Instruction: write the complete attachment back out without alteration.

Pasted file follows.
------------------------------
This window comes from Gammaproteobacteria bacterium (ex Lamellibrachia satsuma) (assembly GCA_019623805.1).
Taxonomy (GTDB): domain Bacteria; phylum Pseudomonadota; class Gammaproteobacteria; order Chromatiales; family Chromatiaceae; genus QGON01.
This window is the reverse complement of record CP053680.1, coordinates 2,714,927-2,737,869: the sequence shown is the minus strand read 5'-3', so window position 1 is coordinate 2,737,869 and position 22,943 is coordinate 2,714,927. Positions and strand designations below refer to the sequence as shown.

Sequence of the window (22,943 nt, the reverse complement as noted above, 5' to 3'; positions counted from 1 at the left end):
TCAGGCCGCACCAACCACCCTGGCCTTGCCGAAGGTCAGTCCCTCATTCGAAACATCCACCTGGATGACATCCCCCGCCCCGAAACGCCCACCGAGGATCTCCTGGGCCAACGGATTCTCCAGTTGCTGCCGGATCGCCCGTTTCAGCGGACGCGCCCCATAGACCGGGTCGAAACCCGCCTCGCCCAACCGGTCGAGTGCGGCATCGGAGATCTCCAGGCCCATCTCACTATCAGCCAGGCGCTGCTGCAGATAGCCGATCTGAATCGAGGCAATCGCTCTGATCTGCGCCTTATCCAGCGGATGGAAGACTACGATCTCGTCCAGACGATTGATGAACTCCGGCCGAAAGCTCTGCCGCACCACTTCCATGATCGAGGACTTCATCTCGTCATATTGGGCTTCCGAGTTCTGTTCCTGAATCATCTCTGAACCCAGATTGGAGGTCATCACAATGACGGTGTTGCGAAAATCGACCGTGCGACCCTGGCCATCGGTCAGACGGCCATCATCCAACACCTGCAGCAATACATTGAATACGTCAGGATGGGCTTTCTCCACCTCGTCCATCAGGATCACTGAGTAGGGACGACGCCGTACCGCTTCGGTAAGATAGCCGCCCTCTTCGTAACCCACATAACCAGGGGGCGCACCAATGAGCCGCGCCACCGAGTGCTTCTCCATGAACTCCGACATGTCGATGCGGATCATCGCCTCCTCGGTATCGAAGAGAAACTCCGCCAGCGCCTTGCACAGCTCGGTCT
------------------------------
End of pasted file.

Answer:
This window comes from Gammaproteobacteria bacterium (ex Lamellibrachia satsuma) (assembly GCA_019623805.1).
Taxonomy (GTDB): domain Bacteria; phylum Pseudomonadota; class Gammaproteobacteria; order Chromatiales; family Chromatiaceae; genus QGON01.
This window is the reverse complement of record CP053680.1, coordinates 2,714,927-2,737,869: the sequence shown is the minus strand read 5'-3', so window position 1 is coordinate 2,737,869 and position 22,943 is coordinate 2,714,927. Positions and strand designations below refer to the sequence as shown.

Sequence of the window (22,943 nt, the reverse complement as noted above, 5' to 3'; positions counted from 1 at the left end):
TCAGGCCGCACCAACCACCCTGGCCTTGCCGAAGGTCAGTCCCTCATTCGAAACATCCACCTGGATGACATCCCCCGCCCCGAAACGCCCACCGAGGATCTCCTGGGCCAACGGATTCTCCAGTTGCTGCCGGATCGCCCGTTTCAGCGGACGCGCCCCATAGACCGGGTCGAAACCCGCCTCGCCCAACCGGTCGAGTGCGGCATCGGAGATCTCCAGGCCCATCTCACTATCAGCCAGGCGCTGCTGCAGATAGCCGATCTGAATCGAGGCAATCGCTCTGATCTGCGCCTTATCCAGCGGATGGAAGACTACGATCTCGTCCAGACGATTGATGAACTCCGGCCGAAAGCTCTGCCGCACCACTTCCATGATCGAGGACTTCATCTCGTCATATTGGGCTTCCGAGTTCTGTTCCTGAATCATCTCTGAACCCAGATTGGAGGTCATCACAATGACGGTGTTGCGAAAATCGACCGTGCGACCCTGGCCATCGGTCAGACGGCCATCATCCAACACCTGCAGCAATACATTGAATACGTCAGGATGGGCTTTCTCCACCTCGTCCATCAGGATCACTGAGTAGGGACGACGCCGTACCGCTTCGGTAAGATAGCCGCCCTCTTCGTAACCCACATAACCAGGGGGCGCACCAATGAGCCGCGCCACCGAGTGCTTCTCCATGAACTCCGACATGTCGATGCGGATCATCGCCTCCTCGGTATCGAAGAGAAACTCCGCCAGCGCCTTGCACAGCTCGGTCT